Karen Troendle, D.D.S. Class of 1977, M.P.H., is seen in a 1989 photo fulfilling her goal of pursuing a career in academic dentistry. She now serves as a professor of comprehensive dentistry for her alma mater.

“There’s a ton of things for students to know when they walk out of here now,” she says. “The technology is technique sensitive, and if you’re not precise with how you handle a restoration, you’re not going to be successful.”

Teaching change

Keeping abreast of emerging practices and technology is demanding for a faculty that also juggles clinical work. But the School of Dentistry attracts experts who bring national and international trends to incorporate into the curriculum. Faculty members also hold leadership roles in professional organizations throughout the country.

“We have a wonderful cadre of faculty. It’s a culture that you want to do the best and be the best,” Dr. Glass says.

Dr. Troendle agrees. “We have been lucky in attracting people at the top of their game. We have people who wrote the definitive textbooks in their fields as our teachers and our mentors. The ones setting the trends are the ones on campus teaching.”
Faculty members and administrators get creative in their teaching strategies to help ensure student success.

In comprehensive dentistry, for example, in order to make simulation labs more clinically relevant, Dr. Troendle helped to create “situation teeth” with simulated disease which require students to use clinical judgment when preparing a tooth for a restoration.
“At other schools, students usually cut cookie cutter preparations repeatedly,” she says. “But our students solve puzzles. We challenge them in each quadrant of both arches, and with guidance, they figure out the approach.”

The clinic structure is unique, too.

Brian Mealey (center), D.D.S., M.S., professor and graduate program director of periodontics, teaches in the periodontics clinic. He has co-edited and authored textbooks on the specialty practice.

In many schools, students rotate through clinics dedicated to each discipline. “Our school was always an integrated clinic, where the student stays in one place with the patient and the faculty coming to them,” Dr. Glass says. “That clinic structure is unique in the United States.”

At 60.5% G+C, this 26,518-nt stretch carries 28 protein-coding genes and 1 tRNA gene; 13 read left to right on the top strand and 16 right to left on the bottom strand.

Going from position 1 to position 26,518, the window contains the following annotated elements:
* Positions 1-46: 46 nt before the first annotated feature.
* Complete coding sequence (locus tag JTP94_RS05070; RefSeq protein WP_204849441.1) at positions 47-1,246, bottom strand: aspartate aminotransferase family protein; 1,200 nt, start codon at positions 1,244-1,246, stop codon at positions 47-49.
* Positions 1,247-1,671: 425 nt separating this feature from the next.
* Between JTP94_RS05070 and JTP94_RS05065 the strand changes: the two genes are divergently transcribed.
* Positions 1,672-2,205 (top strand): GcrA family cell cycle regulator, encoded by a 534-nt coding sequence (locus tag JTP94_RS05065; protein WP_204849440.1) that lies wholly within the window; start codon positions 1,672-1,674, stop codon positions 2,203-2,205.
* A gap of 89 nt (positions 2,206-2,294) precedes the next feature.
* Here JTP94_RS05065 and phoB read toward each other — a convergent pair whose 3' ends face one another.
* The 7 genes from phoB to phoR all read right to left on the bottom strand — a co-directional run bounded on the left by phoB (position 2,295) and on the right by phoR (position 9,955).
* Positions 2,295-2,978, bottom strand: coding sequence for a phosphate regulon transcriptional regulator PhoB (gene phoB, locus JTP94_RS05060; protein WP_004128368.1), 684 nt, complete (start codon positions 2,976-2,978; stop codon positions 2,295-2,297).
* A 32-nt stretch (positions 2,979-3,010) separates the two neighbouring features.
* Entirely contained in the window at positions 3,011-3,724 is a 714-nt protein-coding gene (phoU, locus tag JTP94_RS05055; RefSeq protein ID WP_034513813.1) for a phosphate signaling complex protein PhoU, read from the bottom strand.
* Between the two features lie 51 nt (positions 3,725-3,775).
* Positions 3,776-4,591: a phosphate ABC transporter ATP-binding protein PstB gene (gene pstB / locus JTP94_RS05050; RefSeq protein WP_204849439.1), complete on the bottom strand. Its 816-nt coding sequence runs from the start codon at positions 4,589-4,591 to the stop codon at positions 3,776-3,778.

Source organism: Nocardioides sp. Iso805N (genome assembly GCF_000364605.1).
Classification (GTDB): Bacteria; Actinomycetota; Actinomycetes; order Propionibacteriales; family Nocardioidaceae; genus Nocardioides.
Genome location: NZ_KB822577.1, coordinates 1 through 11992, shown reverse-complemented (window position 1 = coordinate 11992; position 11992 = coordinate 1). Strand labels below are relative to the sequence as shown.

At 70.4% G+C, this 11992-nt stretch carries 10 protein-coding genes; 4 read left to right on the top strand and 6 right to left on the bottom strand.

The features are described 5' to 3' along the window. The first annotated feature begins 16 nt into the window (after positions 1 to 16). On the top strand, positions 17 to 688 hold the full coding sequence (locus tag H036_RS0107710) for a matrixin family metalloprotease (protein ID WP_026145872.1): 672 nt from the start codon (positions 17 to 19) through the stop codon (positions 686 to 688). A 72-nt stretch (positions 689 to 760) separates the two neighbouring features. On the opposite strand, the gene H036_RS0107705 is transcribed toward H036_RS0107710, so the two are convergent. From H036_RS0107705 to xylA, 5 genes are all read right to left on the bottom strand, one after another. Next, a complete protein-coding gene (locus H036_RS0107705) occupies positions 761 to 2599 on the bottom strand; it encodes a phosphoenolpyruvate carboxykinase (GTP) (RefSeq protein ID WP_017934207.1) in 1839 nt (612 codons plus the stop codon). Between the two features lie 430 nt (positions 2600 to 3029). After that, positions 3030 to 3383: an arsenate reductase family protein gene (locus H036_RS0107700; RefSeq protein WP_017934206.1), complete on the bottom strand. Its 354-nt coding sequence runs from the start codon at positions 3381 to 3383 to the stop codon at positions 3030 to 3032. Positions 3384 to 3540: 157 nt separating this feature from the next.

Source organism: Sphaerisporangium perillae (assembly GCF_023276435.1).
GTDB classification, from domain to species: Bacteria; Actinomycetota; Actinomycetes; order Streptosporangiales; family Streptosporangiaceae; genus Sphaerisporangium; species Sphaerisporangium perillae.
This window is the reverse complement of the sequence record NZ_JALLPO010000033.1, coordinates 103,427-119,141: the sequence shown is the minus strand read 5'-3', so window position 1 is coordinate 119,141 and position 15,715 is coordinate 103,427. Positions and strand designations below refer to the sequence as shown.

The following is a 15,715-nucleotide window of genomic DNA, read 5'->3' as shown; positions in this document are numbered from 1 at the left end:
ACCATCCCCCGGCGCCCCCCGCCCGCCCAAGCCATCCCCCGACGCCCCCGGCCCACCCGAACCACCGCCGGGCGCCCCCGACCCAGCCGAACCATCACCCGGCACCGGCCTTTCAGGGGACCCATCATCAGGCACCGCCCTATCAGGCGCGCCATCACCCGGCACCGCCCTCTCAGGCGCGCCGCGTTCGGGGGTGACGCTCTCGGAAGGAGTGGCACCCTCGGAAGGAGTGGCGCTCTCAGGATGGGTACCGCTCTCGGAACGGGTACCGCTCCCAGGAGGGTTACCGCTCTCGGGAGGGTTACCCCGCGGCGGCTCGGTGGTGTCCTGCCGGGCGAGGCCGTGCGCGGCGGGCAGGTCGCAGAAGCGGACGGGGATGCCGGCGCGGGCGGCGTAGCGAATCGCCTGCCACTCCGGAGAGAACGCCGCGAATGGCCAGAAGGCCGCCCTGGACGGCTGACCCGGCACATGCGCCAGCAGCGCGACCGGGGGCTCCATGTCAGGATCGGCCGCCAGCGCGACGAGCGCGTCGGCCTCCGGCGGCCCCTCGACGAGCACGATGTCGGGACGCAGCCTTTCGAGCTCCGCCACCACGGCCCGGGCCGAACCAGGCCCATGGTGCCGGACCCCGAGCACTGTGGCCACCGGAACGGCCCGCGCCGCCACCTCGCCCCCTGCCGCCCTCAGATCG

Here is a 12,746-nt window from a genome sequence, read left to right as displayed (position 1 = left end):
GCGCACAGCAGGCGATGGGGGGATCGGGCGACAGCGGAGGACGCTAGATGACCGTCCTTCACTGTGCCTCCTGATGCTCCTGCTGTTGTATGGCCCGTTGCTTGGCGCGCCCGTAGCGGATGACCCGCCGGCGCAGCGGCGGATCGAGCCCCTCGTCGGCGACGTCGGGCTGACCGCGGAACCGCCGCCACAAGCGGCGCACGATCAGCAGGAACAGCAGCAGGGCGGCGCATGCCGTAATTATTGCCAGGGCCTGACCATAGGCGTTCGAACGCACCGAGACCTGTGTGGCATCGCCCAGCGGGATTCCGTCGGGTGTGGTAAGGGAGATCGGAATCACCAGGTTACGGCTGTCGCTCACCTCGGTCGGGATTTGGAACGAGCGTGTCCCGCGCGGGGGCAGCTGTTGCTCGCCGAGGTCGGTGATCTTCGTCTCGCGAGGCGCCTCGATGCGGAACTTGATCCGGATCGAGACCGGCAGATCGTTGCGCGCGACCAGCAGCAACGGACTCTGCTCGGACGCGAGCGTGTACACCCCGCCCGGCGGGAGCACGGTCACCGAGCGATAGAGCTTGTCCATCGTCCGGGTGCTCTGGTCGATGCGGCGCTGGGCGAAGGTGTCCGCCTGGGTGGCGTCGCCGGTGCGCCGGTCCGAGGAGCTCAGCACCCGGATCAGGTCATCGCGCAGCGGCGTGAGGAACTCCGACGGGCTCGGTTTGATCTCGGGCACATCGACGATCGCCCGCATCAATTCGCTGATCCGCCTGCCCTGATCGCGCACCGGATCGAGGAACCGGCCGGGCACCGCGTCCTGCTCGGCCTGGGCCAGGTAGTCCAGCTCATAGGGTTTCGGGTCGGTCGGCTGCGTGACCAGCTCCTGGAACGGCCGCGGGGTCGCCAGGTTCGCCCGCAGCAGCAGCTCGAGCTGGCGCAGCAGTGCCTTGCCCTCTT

Student access to technology and their involvement in the community also set the school apart, Dr. Segura notes.

“We have our students in the local community and all the way to South Texas starting in their first year all the way through their fourth year,” she says. “We want them to see the needs in the communities they will serve.”

Though students may not have access to advanced equipment in their first practices, they will learn it.

“We invest in technology, and we teach the traditional way,” Dr. Segura adds. “We have digital technology for scanning for implant placement and crown fabrication in the clinic, but not everyone can afford that equipment right away.”

Always adapting

Much as technology has reshaped dentistry, it also has changed the face of education.

Drs. Troendle and Glass recall the planning and time they devoted to making mimeograph copies and mounting their slides for presentations. “If you dropped your slide carousel, you were out of luck,” Dr. Troendle says with a laugh.

In this 2015, James B. Summitt, D.D.S., M.S., clinical professor, teaches operative dentistry to one of the thousand students he taught during more than 30 years at the school. He retired in August of 2020.

Computerization crept onto campus beginning in the 1980s with clunky orange-screened Macintosh computers. By the mid-’90s, emails became the official means of communication on campus.

“The dental school was ahead of the rest of the campus because we had young faculty who were computer savvy,” Dr. Glass recalls. “In 2000, we started the first curriculum requiring students to have laptops, and we provided electronic resources. It was a huge change.”

Fast-forward to 2020, and faculty adapted rapidly for remote learning during the COVID-19 pandemic.

“The general trend in education is adapting to the needs of the current generation of students and how they want material presented,” Dr. Jones says. “They don’t want to listen to lectures, and they depend less on textbooks and more on created materials.”

When the School of Dentistry celebrates its next milestone, changes to technology and curriculum will most likely make academics look very different from today. But, as always, one of the country’s best dental programs will have adapted to be able to graduate compassionate, exceptionally trained dentists.

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In the 2020 issue of Salute

Salute is the official magazine for the alumni and friends of the School of Dentistry at The University of Texas Health Science Center at San Antonio. Read and share inspiring stories highlighting our dental alumni, faculty and students who are revolutionizing education, research, patient care and critical services in the communities they serve.

View the 2020 issue